KARACHI: The global pandemic has not only affected regular jobs across the world but has also hit freelance work, as most Pakistani freelancers believe that the demand for work has decreased significantly amid Covid-19.
The opinion of these 64 per cent Pakistani freelancers that came up during a recent survey also suggests that businesses and companies have cut freelancing costs and halted any new projects or contracts.
Freelancers from over 100 countries, including emerging markets such as Pakistan, shared their insights on the impact of Covid-19 on the economic outlook for freelance services with digital payment platform, Payoneer.
Payoneer’s report titled ‘Freelancing during Covid-19’, based on a survey of over 1,000 freelancers, showed that 64pc Pakistani freelancers — 33pc of them graphic designers — said demand for their services had greatly decreased. For 15pc freelancers, business had remained as usual, while 18pc reported that demand for their services had increased, according to the report.
Payoneer’s report finds post-pandemic market highly competitive with more workers turning to freelancing
In terms reducing team size, 24pc Pakistani freelancers said they would maintain the same team or grow it while 9pc said they were cutting down on team members.
Future is competitive
While demand for freelancers appears to have slowed in the short term, many believe that it is just a matter of time until businesses get back on their feet and turn to outsourcing in order to acquire quality talent.
In Pakistan, 82pc of freelancers said that demand would increase after Covid-19.
They predicted tighter competition ahead as more workers were making the switch to freelancing, with 64pc stating that their rates remained unchanged or even increased during this period, suggesting that they felt confident that their fees were fair and attractive even in the current climate. On the other hand, 35pc freelancers said they had lowered rates.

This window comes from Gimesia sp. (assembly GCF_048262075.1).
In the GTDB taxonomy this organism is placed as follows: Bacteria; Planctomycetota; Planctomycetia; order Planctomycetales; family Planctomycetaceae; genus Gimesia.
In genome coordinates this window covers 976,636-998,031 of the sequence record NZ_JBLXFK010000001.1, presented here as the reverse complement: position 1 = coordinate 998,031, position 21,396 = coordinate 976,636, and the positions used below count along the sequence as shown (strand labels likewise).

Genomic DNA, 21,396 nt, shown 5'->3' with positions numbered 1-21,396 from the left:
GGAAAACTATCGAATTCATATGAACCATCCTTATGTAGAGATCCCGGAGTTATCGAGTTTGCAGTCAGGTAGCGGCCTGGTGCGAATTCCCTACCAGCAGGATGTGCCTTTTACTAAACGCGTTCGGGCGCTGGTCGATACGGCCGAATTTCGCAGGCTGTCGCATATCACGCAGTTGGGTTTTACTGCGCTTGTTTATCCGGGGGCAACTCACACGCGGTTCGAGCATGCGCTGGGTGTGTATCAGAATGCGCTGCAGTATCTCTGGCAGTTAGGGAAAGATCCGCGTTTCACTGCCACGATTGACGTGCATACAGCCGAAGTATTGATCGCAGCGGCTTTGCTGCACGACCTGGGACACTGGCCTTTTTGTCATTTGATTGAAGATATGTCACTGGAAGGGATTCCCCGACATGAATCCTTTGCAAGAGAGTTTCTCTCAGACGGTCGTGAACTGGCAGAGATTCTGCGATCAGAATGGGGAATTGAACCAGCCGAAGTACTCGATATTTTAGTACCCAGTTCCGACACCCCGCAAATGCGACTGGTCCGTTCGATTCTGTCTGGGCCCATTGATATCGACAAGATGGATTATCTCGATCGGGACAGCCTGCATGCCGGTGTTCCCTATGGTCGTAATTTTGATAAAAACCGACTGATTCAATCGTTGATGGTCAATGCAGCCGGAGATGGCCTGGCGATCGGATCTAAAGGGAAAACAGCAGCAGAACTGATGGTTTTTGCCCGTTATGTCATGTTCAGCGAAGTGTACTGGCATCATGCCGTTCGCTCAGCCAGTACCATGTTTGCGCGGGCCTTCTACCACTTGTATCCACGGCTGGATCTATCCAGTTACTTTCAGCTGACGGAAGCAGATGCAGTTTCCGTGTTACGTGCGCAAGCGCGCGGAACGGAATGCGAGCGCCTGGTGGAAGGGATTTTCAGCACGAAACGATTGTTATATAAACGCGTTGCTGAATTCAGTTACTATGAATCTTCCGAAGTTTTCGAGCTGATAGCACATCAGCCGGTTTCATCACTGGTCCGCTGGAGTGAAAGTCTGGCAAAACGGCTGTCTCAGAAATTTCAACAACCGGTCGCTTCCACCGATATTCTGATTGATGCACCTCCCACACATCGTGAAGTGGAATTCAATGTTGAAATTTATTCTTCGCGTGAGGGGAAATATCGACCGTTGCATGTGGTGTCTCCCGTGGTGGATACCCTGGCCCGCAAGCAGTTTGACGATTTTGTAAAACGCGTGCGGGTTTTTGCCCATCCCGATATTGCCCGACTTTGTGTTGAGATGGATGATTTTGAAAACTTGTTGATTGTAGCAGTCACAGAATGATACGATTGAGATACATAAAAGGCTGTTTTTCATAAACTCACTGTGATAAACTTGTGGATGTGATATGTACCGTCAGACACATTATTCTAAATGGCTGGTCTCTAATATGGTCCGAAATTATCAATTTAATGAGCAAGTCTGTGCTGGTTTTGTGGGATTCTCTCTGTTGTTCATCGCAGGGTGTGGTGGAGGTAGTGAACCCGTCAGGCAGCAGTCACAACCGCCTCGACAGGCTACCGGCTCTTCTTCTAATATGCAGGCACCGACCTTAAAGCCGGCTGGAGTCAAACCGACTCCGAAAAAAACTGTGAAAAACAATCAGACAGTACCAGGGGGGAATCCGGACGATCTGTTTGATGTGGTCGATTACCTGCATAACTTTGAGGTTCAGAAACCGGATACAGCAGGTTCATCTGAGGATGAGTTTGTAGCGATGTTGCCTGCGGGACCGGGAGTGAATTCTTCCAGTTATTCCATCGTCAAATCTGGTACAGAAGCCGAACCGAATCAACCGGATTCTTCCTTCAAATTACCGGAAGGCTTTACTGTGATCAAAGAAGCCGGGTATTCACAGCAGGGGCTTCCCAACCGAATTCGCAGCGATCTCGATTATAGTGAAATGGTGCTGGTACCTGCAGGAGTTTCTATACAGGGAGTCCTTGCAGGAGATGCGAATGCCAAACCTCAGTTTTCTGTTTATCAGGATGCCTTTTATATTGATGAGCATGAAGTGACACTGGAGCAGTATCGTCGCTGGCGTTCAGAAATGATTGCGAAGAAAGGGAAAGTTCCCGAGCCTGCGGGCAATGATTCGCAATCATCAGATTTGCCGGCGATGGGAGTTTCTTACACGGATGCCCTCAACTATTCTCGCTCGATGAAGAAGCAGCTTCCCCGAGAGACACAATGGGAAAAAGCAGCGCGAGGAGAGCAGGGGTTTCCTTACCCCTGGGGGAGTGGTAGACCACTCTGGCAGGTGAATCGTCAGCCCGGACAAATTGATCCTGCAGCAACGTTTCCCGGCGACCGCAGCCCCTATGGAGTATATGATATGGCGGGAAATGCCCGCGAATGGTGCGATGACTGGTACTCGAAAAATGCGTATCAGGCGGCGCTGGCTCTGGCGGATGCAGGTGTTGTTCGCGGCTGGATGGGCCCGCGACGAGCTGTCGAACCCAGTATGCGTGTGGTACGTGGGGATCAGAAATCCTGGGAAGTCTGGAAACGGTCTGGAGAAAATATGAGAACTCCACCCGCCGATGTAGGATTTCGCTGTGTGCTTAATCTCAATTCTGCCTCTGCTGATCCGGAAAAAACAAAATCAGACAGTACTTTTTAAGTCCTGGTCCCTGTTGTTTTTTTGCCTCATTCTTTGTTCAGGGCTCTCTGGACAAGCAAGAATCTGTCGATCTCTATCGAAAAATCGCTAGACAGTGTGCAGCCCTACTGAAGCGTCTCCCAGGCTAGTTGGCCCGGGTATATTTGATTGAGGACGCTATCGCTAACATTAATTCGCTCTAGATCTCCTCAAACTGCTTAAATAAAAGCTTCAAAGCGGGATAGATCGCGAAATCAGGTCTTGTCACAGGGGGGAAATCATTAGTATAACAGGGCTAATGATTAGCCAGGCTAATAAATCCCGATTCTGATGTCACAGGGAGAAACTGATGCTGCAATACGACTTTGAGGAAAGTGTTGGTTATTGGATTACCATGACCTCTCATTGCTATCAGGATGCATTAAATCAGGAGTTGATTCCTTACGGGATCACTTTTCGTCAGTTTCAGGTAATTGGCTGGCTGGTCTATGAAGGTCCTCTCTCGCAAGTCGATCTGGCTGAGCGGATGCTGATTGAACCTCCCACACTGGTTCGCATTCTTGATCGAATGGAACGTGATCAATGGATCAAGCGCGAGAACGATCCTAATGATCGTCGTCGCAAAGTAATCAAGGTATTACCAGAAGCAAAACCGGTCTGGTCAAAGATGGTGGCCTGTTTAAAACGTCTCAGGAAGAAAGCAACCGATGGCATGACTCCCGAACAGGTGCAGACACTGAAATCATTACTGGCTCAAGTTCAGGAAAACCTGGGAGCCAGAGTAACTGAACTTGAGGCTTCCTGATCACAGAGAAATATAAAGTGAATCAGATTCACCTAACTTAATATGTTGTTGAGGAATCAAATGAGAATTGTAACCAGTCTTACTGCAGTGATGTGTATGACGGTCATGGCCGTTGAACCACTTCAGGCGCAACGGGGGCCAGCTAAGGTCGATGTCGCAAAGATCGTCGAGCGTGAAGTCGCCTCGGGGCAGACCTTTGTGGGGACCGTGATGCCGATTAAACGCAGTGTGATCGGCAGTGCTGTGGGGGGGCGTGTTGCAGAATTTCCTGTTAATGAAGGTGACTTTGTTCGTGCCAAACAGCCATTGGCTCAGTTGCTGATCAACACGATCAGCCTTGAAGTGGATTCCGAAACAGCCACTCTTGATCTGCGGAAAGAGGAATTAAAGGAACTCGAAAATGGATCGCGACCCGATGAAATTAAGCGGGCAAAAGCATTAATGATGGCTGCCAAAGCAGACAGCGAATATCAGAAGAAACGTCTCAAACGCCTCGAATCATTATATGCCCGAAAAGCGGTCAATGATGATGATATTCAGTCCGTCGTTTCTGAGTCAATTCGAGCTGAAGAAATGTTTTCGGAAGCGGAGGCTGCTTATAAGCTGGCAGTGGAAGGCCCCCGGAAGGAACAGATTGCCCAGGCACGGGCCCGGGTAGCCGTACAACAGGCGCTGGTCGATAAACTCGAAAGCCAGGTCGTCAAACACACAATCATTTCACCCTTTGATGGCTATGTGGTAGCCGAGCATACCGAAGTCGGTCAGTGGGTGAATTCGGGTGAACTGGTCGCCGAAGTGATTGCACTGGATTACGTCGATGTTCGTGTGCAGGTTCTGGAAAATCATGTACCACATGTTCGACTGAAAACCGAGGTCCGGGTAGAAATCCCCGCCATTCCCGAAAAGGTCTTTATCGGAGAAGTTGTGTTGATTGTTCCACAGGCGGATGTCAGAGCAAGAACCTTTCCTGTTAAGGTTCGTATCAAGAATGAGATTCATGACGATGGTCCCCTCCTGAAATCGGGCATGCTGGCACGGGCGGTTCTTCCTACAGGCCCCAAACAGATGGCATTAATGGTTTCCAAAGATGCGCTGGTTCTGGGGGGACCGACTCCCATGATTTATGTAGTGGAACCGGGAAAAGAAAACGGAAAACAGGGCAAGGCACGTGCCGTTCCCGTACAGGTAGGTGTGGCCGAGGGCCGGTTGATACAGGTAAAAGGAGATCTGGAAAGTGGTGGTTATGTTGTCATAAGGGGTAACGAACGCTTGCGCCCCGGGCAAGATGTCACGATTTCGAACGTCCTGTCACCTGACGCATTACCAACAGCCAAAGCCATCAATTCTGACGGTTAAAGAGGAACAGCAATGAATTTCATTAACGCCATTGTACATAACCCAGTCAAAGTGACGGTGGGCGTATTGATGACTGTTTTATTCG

Many respondents said they believed self-employment could eventually become more stable than full-time jobs.
“Payoneer surveyed more than a thousand freelancers and found that 53pc believe demand for their services will increase once the pandemic is over. There’s already been rapid growth in new freelancers entering marketplaces,” said Scott Galit, Payoneer CEO.
Ayman Sarosh, Freelancer of the Year 2019 from Pakistan said: “Currently businesses are moving online and freelancers have tremendous opportunity, both in web/app development and digital marketing to help grow their businesses.”
“I have seen quite a few freelancers who have been very active not only on job portals but also other social media channels, extending their expertise to help and advertise their services. The current situation seems to be providing equal chance to opportunities and new online ventures that were never considered viable before,” he added.
According to the report, freelancers who work with international clients based in North America and Europe saw the highest slowdown in demand. Those with clients based in Asia and Australia – regions which first experienced the outbreak, saw less of a decrease in demand for freelancers.
Freelancers managing their own team (21pc of those surveyed) had shown resilience in protecting their employees and sub-contractors. Around 76pc said they had kept their team’s rates the same, while around 17pc said they had lowered the rates.
In addition, 74pc said they would either keep their team the same size or grow it while around 25pc said they were reducing the size of their team.
The report said larger companies were seeking remote workers via online marketplaces, specifically in the fields of customer service, software and IT, and e-commerce.
Globally, the report pointed out, freelancing rates remained stable despite the slowdown.
Demand for e-commerce
In March 2020, Payoneer said it experienced a 33pc month-over-month increase in SMBs in the US registering to the platform in order to pay their international freelancers.
Payoneer CEO said: “Companies will be looking to run leaner and to do this, they’ll need to fill skill gaps they weren’t expecting. Industries where we’re already seeing demand increase, include web and graphic design, content writing and marketing.”
Published in Dawn, May 27th, 2020